Hail Satan? Takes us Behind The Satanic Temple

By KATIE TAM | September 5, 2019

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Public domain In Hail Satan? The Satanic Temple protests against religious symbols on government grounds.

Premiered at the 2019 Sundance Film Festival and released shortly after in April, Hail Satan? follows the rise and growth of The Satanic Temple (TST), a “nontheistic religious and political activist group,” according to Wikipedia. The documentary, directed by Penny Lane, draws attention to The Satanic Temple and their confrontations with local governments and media outlets as they advocate for religious pluralism and the separation between church and state. 

The film opens with a group of people led by a man in a black coat, horns adorning his forehead, holding a rally in support of not only Satan, but also former Florida Governor Rick Scott. Governor Scott had been pushing for the inclusion of prayer in public schools. 

A montage of various news outlets reporting on the event was accompanied by music that would belong in a cartoon playing in the background. This pattern holds throughout the film and emphasizes how TST often uses outrage and offense as a tactic for publicity. 

“Once you realize how the media is constructed, it becomes incredibly easy to manipulate,” one TST member says in the film. 

The rest of the documentary follows various chapters of TST as they face off against local governments, media outlets and communities confused and offended by their religious beliefs. (To be clear though, TST does not actually believe in Satan. Rather, they think of Satan as a symbol of rebellion against tyranny and defender of personal sovereignty, according to the group’s website.) 

In Boston, at Harvard University, the group attempted to host a black mass — an inversion of the traditional Catholic mass — and were met with pushback from the local Catholic community. The documentary shows Catholic priests walking with other demonstrators through the streets as they march in protest of the event, hailing it as the coming of evil. 

The event was eventually cancelled hours before it was slated to occur. In one particularly poignant moment, a TST member called out the hypocrisy of the church for calling members of TST sinful when the church had been exposed for hiding decades of sexual abuse cases against children. 

The film then goes to Phoenix, Ariz. where local TST members were being met with pushback — including the threat of physical violence — as they attempt to read an invocation at a city council meeting, something that Christigroups had been able to do for years. The montage that followed honestly made me speechless. 

Person after person stood up to speak about the importance of Jesus and how the United States was a Christian country. It literally sounds like a church sermon with the added bonus of people applauding in the background. At one point, a citizen even shouts, “Jesus is the way!”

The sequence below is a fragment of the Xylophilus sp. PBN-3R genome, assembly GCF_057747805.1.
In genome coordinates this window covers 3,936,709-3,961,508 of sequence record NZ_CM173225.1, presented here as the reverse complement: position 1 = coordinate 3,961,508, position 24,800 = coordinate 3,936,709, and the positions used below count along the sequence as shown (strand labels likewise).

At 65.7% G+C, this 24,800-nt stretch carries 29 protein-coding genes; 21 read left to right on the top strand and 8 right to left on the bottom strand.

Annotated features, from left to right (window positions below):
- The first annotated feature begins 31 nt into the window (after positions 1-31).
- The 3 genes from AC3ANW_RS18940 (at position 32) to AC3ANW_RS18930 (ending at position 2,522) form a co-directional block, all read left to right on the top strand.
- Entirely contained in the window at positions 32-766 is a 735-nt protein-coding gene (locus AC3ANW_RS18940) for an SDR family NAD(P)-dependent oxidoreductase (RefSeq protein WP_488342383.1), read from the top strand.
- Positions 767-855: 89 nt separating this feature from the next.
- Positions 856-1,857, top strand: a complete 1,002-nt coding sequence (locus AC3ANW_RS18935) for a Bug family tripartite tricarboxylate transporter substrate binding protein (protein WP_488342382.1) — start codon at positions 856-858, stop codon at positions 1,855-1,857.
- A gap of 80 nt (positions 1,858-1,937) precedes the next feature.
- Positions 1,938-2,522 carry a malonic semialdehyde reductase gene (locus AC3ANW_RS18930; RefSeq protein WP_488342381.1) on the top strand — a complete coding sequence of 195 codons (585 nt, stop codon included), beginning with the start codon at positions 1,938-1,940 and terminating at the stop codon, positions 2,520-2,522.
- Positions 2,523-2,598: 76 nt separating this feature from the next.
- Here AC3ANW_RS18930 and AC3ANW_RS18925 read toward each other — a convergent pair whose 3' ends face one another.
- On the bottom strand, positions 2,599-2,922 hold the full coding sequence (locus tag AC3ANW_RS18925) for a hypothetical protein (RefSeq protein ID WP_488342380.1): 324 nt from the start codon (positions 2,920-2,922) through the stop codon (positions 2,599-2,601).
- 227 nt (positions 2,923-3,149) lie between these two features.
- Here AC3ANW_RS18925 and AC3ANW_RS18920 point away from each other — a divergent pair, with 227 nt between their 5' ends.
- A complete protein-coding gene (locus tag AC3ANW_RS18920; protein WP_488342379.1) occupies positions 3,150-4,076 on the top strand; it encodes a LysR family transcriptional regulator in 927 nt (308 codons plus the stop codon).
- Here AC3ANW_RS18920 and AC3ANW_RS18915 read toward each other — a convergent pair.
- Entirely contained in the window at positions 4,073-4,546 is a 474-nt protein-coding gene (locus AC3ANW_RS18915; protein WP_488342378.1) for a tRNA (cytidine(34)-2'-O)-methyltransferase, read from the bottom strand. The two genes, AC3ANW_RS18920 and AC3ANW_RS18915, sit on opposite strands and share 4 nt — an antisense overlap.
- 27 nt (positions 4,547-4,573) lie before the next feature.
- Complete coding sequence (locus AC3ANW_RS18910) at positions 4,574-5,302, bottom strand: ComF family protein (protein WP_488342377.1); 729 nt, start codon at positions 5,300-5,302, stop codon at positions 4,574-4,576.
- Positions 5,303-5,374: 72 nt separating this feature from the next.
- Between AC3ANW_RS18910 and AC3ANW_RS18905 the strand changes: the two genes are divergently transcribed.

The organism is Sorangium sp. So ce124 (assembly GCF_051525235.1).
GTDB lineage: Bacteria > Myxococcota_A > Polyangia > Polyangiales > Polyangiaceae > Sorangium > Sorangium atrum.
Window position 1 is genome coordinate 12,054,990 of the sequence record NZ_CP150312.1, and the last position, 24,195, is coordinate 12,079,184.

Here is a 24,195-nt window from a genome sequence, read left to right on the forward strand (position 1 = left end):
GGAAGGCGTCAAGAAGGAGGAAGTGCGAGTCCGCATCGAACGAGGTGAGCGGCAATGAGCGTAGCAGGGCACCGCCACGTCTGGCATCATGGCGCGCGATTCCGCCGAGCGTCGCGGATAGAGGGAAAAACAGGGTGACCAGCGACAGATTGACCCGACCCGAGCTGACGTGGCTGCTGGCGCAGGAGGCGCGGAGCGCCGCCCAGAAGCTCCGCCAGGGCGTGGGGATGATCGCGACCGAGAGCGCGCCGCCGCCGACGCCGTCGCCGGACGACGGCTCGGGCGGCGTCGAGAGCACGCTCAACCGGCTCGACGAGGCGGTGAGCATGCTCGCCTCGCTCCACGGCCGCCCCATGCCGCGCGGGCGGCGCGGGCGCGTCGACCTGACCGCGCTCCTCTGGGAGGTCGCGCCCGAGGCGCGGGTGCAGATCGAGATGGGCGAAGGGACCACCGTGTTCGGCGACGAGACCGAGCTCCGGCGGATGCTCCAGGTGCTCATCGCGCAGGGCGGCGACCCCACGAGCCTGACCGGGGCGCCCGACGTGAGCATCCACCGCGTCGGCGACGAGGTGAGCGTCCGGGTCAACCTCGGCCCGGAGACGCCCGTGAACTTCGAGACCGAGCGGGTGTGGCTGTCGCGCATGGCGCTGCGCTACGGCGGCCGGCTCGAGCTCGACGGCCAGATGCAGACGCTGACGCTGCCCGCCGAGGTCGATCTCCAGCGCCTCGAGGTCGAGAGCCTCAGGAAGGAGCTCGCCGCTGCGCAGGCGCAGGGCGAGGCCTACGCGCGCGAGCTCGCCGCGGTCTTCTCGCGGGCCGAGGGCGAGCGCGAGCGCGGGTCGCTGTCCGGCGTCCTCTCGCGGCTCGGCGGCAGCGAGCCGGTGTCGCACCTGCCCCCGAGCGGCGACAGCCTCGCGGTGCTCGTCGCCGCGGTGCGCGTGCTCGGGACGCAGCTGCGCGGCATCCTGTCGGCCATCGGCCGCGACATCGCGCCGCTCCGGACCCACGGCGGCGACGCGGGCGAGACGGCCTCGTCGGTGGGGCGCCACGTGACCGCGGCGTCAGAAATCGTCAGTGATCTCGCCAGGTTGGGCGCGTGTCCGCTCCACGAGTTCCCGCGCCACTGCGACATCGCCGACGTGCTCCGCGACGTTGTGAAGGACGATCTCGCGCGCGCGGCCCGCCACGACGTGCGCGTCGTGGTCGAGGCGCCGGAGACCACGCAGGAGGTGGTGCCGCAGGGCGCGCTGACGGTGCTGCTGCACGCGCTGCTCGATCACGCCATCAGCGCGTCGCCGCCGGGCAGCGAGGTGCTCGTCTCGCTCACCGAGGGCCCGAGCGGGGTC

The history of the U.S. as a so-called Christian nation is also explored in the film. Princeton History Professor Kevin Kruse explains how Americans came to see themselves as religious against the backdrop of the Cold War. 

Communists living in the Soviet Union, he says, were seen as godless. In turn, Americans attempted to find religion within their own lives as a way to divide themselves from the enemy. Thus, “under God” was added to the Pledge of Allegiance in 1954. “In God We Trust” was also added to the U.S. currency and became the nation’s motto in 1956. 

And from then on, Americans began to see themselves as a Christian country with deep religious roots, despite this not being the case. 

“What we want to do is force people to evaluate their notions of the United States being a Christian nation…We are supposed to be a nation that doesn’t allow the government to dictate what is appropriate religious expression,” Lucien Greaves, co-founder of TST, said in the film. 

The film’s last major arc focuses on a Ten Commandments monument that had been erected on the grounds of the Arkansas state capitol. In response, TST sought permission to display a statue to Baphomet, a goat-headed deity associated with Satan. 

If the Ten Commandments monument, a distinctly Christian symbol, was allowed on the capitol grounds, so was a statue of Baphomet, argued TST. If the Ten Commandments monument was taken down however, they would also withdraw their request for a Baphomet statue. 

Their argument seemed rational, given that allowing one but not the other would be a case of religious discrimination. 

The film ends with a montage of various social activism events put on by various TST chapters. From sock drives for the homeless, to demonstrations against pro-life supporters, to menstruation product drives for shelters, Hail Satan? paints a relatively positive portrait of an easily misunderstood group. 

The documentary as a whole was quite funny while also being eye-opening as to how ingrained religion, particularly Christianity, is in the United States. 

Whether you’re a devout Christian or a staunch atheist, Hail Satan? is a thought-provoking film worth a watch. 

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